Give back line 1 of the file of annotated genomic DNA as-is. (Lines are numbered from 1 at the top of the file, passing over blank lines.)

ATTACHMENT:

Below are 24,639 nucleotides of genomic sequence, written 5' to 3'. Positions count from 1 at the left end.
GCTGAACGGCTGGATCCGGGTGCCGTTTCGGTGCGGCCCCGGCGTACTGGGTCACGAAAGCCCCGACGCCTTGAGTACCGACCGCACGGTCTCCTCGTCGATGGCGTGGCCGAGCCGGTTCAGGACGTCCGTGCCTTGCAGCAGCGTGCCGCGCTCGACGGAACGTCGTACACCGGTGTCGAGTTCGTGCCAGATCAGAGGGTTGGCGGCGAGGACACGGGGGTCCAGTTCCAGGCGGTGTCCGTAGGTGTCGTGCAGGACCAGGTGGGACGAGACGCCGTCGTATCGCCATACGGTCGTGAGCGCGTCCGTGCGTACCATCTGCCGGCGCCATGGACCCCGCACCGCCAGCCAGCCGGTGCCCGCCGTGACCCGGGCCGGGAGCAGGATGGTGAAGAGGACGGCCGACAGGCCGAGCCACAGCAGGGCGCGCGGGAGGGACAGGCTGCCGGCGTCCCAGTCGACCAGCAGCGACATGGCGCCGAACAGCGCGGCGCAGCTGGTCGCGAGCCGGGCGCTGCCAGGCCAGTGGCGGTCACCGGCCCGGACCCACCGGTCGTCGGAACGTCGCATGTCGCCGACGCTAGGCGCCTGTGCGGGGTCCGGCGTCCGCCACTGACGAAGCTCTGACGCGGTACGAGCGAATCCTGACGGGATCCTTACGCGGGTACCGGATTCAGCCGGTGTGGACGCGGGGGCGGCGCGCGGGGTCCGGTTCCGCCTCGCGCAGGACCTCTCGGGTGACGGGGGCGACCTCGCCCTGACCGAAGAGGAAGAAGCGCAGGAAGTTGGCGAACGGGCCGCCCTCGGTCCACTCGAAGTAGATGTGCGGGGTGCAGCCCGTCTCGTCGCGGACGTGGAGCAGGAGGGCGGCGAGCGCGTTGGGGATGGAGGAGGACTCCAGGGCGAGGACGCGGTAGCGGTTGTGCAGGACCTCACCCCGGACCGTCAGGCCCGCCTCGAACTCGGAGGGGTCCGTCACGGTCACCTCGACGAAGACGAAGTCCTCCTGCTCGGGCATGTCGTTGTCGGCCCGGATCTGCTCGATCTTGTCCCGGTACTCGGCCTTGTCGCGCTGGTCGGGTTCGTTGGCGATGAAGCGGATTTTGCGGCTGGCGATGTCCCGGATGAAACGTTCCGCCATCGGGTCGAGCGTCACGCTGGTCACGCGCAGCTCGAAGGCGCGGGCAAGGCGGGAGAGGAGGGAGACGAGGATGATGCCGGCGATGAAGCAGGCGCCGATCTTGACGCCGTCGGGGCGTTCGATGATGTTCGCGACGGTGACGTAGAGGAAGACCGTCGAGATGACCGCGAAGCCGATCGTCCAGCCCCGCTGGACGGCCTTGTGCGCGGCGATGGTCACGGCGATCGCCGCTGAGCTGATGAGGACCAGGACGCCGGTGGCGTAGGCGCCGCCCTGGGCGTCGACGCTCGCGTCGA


Below are 24,639 nucleotides of genomic sequence, written 5' to 3'. Positions count from 1 at the left end.